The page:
Hello all. This is my first post on this forum so I hope I don't infringe any rule and post on the correct place.
So, a little bit of background story to set things on the right path. It has been the purpose of all my studies every since becoming black belt in Shotokan a few years ago to understand why there are so many misunderstandings amongst all practioners from different styles, schools or dojo's and why there are so many different interpretations on the same topic. Recently I came to a few conclusions but I feel it's still a very premature idea.
Where I come from (Brazil) the focus of all our training has always been the sports/championship aspect, thus we've been practicing what now I see people describing as 3k karate. There has never been a incentive to study Kata applications, vital points, grappling, etc. The self defense aspect of karate has never ever been the focus of our training, and yet we always have had the feeling that we, as karate practioners, have the power to enter combat whenever and however needed. It's a silly and common mistake I see shared with my colleagues.
Truth is, even though we all know very well how to deliver a good punch/kick, we've never been instructed on the ways of self defense as kata teaches. What I have came to realizing is that this has never been a thing in my country ever since karate appeared. This made me question even more about why did the Masters which came from Japan to teach here had taught us this way in the first place. Was it a question of trying to make a living for themselves by focusing on the sports aspect of karate (which attracts much more students, specially teenagers) or possibly because they didn't have the correct instruction to pass on? I know for a fact that such as everything in life, nothing can be boiled down to a single and simple answer, which is why I decided to open this conversation with you all.
All this curiosity made me go after the roots of karate. I started to look at information online for different points of view on certain subjects, and them ended finding and reading some of Funakoshi's books - specially because I kept finding some of his quotes on Iain's articles and this triggered my curiosity even more - and came to some depressing conclusions that I want so share and see others opinions on the topic.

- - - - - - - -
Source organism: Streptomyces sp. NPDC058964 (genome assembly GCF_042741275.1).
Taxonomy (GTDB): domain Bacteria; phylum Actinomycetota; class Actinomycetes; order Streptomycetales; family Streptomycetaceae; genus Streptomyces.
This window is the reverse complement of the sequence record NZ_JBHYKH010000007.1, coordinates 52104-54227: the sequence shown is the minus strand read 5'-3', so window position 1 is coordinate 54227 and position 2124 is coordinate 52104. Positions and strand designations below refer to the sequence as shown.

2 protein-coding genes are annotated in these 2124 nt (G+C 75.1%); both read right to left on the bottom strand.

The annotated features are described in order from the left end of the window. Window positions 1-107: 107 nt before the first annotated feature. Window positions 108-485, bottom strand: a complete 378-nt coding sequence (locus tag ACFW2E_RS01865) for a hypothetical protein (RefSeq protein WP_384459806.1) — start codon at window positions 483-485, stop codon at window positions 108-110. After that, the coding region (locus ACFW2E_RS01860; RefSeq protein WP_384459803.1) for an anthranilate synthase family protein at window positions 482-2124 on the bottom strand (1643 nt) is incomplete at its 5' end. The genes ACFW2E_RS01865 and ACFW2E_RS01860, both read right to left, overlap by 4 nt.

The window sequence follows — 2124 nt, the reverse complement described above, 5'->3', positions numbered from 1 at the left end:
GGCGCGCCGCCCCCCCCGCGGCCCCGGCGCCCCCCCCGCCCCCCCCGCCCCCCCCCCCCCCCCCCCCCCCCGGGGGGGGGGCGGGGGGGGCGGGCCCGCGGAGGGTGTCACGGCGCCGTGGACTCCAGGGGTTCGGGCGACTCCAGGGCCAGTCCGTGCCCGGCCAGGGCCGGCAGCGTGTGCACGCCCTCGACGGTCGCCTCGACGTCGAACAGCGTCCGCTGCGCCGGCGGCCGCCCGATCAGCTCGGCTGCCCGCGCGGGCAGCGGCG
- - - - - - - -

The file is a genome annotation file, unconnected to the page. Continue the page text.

I am absolutely convinced that Master Funakoshi had been instructed well in the means of self defense in the way Kata teaches, otherwise he wouldn't 'train the three Tekki for almost 10 years' and that he would teach his students in the same way he was taught. What strikes me is to see some of his books teaching karate in a manner that much resembles the 3k type that we practice today. Specifically speaking, the book that shocked me was 'Karate Do Kyohan', which taught the defenses and attacks of the Kata as merely blocks and punchs, while we see that a punch can be a grab, a push, a jab, etc. like we see in some of Iain's applications.
This post is already very long, but please bear with me. I know karate had a complete overhaul in the 1900+ and many applications had to be left out of training and such. My point here is that I felt a bit discouraged to keep looking for more answers since the 'founder' of the style I practice had lead students to know only the surface level of karate and this had spread to all my teachers who think of karate as nothing more than punching and kicking. Who think that a Gedan Barai Uke can only be applied as a kick block and so on. What kind of evidence can I show to people that we are just 'playing in the branches of a big tree' if the one and only most revered Master by many, couldn't/can't show us the right way anymore?
I am struggling in my own club to show some different ideas since I am still Shodan and many of the teachers I talk to won't take a no as an answer. I was hoping to find some concrete evidence on books to fundament my arguments. I still keep on studying, searching and trying to be critic about everything I see/hear/read online, because there isn't a reliable source for me outside internet. And of course, the fact that almost none of my teachers will acknowledge anything that comes straight out of the internet.
I hope to see some opinions, advices possibly and if possible, see Iain's take on the matter, although I feel like I already know what his answers would be.
Thank you if you took your time to read through. I'm very sorry for any mistyping. Truly sorry if anyone get offended by anything said here.